11. I think all mothers can relate to this, more or less. :-)

    ReplyDelete
  12. I agree with what Lauren said above. I am so fond of my own mother but I don't have so many memories of her playing with me or my sister directly. The culture of the world today is so different than in years past. I know nothing of having a toddler, and I gush about my child all of the time... but she hasn't hit any serious growing milestones. I know at some point I will relate to this in a new way.

    I doubt that at any point in the future your son will look back on a time or look back on a memory and think to himself that it wasn't "enough" that you weren't doing it "right"... I think he will look back on his childhood and life (someday) and think to himself how amazing you were for giving up so much for him. So many mothers today can't even afford the opportunity to stay at home with their children.... the blessing you have is so special.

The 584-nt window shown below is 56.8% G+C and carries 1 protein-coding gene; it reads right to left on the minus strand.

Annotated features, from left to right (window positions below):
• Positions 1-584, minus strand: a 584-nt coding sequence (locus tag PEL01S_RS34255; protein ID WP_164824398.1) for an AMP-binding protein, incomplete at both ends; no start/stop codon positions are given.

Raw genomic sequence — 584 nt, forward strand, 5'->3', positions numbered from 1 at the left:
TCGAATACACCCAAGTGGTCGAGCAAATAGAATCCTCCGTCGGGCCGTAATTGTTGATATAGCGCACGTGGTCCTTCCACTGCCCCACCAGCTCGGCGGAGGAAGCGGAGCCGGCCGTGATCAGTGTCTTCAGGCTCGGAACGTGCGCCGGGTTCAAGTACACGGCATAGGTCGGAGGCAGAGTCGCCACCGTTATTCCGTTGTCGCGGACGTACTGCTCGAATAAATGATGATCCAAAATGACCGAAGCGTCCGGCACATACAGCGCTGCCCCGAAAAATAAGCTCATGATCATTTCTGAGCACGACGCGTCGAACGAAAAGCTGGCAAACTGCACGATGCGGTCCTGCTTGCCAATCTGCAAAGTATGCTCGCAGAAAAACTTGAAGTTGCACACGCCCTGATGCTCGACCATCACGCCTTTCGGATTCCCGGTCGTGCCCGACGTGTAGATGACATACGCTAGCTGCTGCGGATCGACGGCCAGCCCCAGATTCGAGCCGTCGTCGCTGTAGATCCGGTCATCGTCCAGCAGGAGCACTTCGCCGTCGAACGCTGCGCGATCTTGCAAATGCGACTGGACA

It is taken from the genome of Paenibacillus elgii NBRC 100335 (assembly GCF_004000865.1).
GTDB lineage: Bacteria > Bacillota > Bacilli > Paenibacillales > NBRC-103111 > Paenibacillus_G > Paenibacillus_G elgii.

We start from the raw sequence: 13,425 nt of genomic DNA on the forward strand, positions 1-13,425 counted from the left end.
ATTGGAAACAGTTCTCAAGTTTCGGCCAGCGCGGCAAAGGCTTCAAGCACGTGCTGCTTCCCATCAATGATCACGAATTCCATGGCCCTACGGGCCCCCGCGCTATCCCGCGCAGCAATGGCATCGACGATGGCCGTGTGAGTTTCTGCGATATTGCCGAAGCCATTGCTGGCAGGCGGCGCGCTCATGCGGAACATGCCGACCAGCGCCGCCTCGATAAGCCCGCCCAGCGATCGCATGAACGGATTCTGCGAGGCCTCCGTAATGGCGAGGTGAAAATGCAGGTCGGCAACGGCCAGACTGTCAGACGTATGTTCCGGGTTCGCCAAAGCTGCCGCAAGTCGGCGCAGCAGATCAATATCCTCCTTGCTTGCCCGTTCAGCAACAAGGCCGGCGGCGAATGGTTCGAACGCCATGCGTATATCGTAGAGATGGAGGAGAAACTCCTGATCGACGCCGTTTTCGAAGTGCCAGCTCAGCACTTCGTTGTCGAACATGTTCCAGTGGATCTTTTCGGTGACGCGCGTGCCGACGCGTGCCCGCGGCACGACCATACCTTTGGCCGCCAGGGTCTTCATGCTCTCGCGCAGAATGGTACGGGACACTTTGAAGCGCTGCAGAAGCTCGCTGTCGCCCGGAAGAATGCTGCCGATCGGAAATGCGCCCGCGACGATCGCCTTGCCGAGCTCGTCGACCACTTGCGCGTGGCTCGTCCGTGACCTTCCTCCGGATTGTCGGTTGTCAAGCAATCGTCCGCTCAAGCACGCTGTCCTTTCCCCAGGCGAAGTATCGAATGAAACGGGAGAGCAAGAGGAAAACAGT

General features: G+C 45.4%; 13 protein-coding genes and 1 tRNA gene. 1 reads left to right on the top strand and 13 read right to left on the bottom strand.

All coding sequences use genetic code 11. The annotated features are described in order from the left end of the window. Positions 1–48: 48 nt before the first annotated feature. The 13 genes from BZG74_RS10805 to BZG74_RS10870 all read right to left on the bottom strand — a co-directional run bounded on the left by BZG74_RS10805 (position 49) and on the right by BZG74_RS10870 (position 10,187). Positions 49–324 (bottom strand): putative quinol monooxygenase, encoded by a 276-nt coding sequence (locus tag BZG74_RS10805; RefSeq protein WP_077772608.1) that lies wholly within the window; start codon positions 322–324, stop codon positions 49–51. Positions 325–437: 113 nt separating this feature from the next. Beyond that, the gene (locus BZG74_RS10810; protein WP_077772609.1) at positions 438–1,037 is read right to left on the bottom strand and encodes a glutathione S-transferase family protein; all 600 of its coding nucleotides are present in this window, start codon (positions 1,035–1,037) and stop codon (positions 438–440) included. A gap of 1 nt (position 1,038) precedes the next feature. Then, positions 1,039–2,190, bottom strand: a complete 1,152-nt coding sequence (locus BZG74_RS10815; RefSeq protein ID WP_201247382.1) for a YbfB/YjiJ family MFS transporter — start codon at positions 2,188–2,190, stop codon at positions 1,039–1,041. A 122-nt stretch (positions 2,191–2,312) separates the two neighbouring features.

It will get better (maybe not before it gets harder) but it's so worth it. And your son will be appreciative of that, even if it is later in life.

    ReplyDelete
    Replies
    1. Thanks, and I really do feel so lucky and grateful for the opportunity to stay home... like I said, it does feel embarrassingly self involved to air out these thoughts, but for me it was an important little piece of my experience this year and I wanted to acknowlege it. You have so many exciting milestones right around the corner! Those are fun times.

      Delete
  13. Oh Lilly, I totally get it. That first trimester is honestly just brutal. For me, it's always been a matter of survival those first three months. Just getting through every day was my only achievement. It's just crazy how utterly exhausting it is, and how demotivating and crippling that nausea can be. All we can do is to keep reminding ourselves that we're growing a baby, and that is a HUGE deal.